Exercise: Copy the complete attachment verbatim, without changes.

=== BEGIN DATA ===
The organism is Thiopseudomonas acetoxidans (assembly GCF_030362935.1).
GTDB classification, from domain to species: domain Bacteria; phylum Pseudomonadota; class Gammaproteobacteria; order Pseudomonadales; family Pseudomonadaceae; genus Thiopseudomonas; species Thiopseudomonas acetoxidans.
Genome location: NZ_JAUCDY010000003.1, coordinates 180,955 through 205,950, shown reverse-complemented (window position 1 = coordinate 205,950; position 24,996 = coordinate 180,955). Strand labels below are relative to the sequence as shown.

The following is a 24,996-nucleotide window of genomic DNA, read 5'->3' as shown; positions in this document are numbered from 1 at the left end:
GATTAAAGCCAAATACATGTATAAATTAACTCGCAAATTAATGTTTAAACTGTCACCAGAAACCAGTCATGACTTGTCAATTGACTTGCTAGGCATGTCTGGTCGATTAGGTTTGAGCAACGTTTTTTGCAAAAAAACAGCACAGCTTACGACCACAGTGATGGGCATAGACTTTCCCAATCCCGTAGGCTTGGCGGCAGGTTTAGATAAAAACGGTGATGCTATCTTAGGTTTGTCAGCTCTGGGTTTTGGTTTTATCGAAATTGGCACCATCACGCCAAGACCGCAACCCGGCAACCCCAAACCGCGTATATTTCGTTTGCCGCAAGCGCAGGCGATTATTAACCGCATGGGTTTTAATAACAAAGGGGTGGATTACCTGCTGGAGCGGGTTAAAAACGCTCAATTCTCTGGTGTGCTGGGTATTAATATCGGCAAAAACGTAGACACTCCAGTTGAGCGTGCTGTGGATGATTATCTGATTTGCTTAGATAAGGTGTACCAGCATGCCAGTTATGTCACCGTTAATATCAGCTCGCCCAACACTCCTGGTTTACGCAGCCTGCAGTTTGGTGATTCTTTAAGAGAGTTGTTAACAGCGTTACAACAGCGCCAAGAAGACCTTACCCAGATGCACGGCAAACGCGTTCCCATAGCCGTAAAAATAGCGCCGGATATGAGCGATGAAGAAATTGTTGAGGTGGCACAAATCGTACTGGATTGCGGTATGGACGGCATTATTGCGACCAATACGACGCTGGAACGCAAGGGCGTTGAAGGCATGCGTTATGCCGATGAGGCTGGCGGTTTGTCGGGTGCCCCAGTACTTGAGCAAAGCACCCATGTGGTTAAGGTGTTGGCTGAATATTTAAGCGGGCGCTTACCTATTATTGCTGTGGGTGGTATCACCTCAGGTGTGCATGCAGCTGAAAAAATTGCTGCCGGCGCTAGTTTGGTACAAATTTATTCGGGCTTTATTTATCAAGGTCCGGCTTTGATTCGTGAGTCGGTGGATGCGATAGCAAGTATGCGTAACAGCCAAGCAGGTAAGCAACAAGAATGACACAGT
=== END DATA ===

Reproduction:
The organism is Thiopseudomonas acetoxidans (assembly GCF_030362935.1).
GTDB classification, from domain to species: domain Bacteria; phylum Pseudomonadota; class Gammaproteobacteria; order Pseudomonadales; family Pseudomonadaceae; genus Thiopseudomonas; species Thiopseudomonas acetoxidans.
Genome location: NZ_JAUCDY010000003.1, coordinates 180,955 through 205,950, shown reverse-complemented (window position 1 = coordinate 205,950; position 24,996 = coordinate 180,955). Strand labels below are relative to the sequence as shown.

The following is a 24,996-nucleotide window of genomic DNA, read 5'->3' as shown; positions in this document are numbered from 1 at the left end:
GATTAAAGCCAAATACATGTATAAATTAACTCGCAAATTAATGTTTAAACTGTCACCAGAAACCAGTCATGACTTGTCAATTGACTTGCTAGGCATGTCTGGTCGATTAGGTTTGAGCAACGTTTTTTGCAAAAAAACAGCACAGCTTACGACCACAGTGATGGGCATAGACTTTCCCAATCCCGTAGGCTTGGCGGCAGGTTTAGATAAAAACGGTGATGCTATCTTAGGTTTGTCAGCTCTGGGTTTTGGTTTTATCGAAATTGGCACCATCACGCCAAGACCGCAACCCGGCAACCCCAAACCGCGTATATTTCGTTTGCCGCAAGCGCAGGCGATTATTAACCGCATGGGTTTTAATAACAAAGGGGTGGATTACCTGCTGGAGCGGGTTAAAAACGCTCAATTCTCTGGTGTGCTGGGTATTAATATCGGCAAAAACGTAGACACTCCAGTTGAGCGTGCTGTGGATGATTATCTGATTTGCTTAGATAAGGTGTACCAGCATGCCAGTTATGTCACCGTTAATATCAGCTCGCCCAACACTCCTGGTTTACGCAGCCTGCAGTTTGGTGATTCTTTAAGAGAGTTGTTAACAGCGTTACAACAGCGCCAAGAAGACCTTACCCAGATGCACGGCAAACGCGTTCCCATAGCCGTAAAAATAGCGCCGGATATGAGCGATGAAGAAATTGTTGAGGTGGCACAAATCGTACTGGATTGCGGTATGGACGGCATTATTGCGACCAATACGACGCTGGAACGCAAGGGCGTTGAAGGCATGCGTTATGCCGATGAGGCTGGCGGTTTGTCGGGTGCCCCAGTACTTGAGCAAAGCACCCATGTGGTTAAGGTGTTGGCTGAATATTTAAGCGGGCGCTTACCTATTATTGCTGTGGGTGGTATCACCTCAGGTGTGCATGCAGCTGAAAAAATTGCTGCCGGCGCTAGTTTGGTACAAATTTATTCGGGCTTTATTTATCAAGGTCCGGCTTTGATTCGTGAGTCGGTGGATGCGATAGCAAGTATGCGTAACAGCCAAGCAGGTAAGCAACAAGAATGACACAGT